The essential bullets are that the woman is a feisty interlocutor, an interrogative theologian, a keen ecumenist (this meeting is actually the first recorded Faith and Order conversation), and a successful evangelist (hers, not Philip’s, is the first mission to the Samaritans - put Acts 8:5ff. down to androcentric airbrushing). She rocks!


Joseph W 03.27.11 at 10:00 pm

Not sure Samaritans were at the other end of the power spectrum to Jews. Neither Jews nor Samaritans had any real power, only the Romans really had power.

Nicodemus was a Pharisee, which didn’t necessarily mean he had any power at all. We know that some Pharisees allied themselves with the Herodians, and we know that others didn’t, and actually warned Jesus about Herod’s scheming.

Remember also, most of the Sanhedrin members were Sadducees not Pharisees.


Joseph W 03.27.11 at 10:08 pm

Although, of course, Nicodemus was a Sanhedrin member! But still, you it wasn’t really power, I don’t think.


Mendip Nomad 03.27.11 at 10:13 pm

Until this article it hadn’t even occurred to me that people might suggest the woman might be a prostitute - despite the fact I’ve heard plenty of sermons on this passage in my life and that I preached on it passage this morning!

I agree with Kim that some kind of scandal has to be allowed to stand - why is the woman at the well in the middle of the day if there is no scandal. But for me the scandal is not related to the woman per se but to the exclusion the woman has faced from her own community - an exclusion that is turned on its head when she testifies to her community about Jesus and brings them to meet him. There is scandal here, and, as usual, it is scandal that Jesus in part causes (a Jew asking a Samaritan for a drink) and in part over turns (looking past the woman’s situation and offering her a new of seeing and doing things).

The idea that the scandal might involve the woman being a prostitute certainly seems an odd one from the text (though I am but a young and relatively inexperienced exegete compared to some around here!)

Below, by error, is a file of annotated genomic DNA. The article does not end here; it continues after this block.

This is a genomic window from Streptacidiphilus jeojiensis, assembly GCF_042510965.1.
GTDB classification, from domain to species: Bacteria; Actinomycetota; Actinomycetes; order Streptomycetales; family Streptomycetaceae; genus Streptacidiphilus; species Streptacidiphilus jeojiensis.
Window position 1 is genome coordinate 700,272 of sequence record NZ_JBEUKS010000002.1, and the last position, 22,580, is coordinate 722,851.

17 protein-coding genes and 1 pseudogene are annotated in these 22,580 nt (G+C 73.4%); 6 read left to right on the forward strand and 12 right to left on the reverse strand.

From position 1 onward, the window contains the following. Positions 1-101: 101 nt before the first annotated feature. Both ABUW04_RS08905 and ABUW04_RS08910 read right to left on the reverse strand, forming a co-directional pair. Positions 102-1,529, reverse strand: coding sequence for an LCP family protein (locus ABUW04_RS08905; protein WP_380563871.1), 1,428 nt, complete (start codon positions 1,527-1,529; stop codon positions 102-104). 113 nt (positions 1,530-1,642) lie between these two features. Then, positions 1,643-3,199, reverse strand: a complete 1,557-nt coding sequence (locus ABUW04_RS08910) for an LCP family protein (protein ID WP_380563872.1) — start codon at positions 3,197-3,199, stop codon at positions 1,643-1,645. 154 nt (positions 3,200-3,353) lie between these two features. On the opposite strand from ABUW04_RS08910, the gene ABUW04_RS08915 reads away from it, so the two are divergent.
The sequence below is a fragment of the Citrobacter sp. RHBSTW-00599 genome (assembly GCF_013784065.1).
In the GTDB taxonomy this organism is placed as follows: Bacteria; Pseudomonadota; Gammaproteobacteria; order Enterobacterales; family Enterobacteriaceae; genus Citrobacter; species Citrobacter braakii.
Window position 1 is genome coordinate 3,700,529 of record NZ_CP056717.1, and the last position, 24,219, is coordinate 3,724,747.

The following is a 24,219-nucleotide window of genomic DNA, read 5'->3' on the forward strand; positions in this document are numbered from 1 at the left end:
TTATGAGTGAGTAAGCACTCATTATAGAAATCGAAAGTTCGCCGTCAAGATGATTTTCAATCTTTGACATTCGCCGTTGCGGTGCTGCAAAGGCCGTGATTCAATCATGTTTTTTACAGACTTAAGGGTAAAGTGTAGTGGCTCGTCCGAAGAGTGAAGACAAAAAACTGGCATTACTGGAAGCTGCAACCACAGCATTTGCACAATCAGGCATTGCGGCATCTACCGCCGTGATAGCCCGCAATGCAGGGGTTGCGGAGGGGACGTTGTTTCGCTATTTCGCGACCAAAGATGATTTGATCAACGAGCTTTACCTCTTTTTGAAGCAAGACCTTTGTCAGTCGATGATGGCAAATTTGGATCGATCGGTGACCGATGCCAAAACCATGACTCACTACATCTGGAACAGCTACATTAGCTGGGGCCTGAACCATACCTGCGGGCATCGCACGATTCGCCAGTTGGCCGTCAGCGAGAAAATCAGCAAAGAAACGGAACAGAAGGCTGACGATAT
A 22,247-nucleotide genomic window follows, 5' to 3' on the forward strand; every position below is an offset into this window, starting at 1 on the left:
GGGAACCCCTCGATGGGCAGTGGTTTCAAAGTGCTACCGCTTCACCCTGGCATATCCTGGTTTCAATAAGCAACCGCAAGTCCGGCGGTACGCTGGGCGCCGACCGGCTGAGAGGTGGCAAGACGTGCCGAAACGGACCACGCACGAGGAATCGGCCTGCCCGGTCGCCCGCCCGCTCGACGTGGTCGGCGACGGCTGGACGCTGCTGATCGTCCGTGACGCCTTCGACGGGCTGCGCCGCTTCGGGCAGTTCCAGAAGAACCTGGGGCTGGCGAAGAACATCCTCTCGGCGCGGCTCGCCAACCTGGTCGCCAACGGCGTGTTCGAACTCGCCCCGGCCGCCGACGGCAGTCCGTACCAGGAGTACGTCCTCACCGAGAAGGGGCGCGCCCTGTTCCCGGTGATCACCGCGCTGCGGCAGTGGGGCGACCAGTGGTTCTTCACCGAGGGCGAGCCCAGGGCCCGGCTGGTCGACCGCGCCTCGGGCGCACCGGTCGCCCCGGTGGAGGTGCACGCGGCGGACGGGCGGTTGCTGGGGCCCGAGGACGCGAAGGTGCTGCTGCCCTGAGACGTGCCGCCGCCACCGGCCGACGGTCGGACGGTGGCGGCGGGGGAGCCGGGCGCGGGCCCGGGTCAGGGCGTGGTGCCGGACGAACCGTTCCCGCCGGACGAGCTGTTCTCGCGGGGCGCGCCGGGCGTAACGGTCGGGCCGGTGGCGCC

jogger 03.27.11 at 10:58 pm

Mary Magdalene may have indeed written John’s gospel. When I was at Uni I read a great academic article postulating just this.


Bob Gilston 03.28.11 at 1:07 am

MN - I’m obviously a lot older than you and I have in my time heard preachers describe the woman as a prostitute. I agree with the post that Scripture doesn’t say that.


John Carney 03.28.11 at 1:20 am

I made reference to the HuffPo piece in my sermon this morning. It was quite thought-provoking.


Martin Crossley 03.28.11 at 9:20 am

Several years ago I heard a sermon on this from a missionary who’d spent much of his adult life in Africa. He said how mystified he was at the common assumption that the woman was sexually immoral. In the cultures he’d been working in, most people read the passage as indicating that she was barren. Each husband had, in turn, abandoned her because of her inability to give them children, and now the whole community spurned her, which is why she is at the well at midday.

I don’t know which back-story is correct and, as Kim indicates, it doesn’t really matter - there are good theological points to be drawn from each of the different readings.

But personally I find it sad to think that this woman may have been judged and condemned by generation after generation for suffering from a condition utterly beyond her control.


Chris H 03.28.11 at 9:50 am

I’m with Mendip Nomad, never once heard her described as a prostitute in any sermon. Don’t think I’ve ever read that interpretation either. As to the morality, that is framed in her society and I don’t see Jesus either condemning or judging.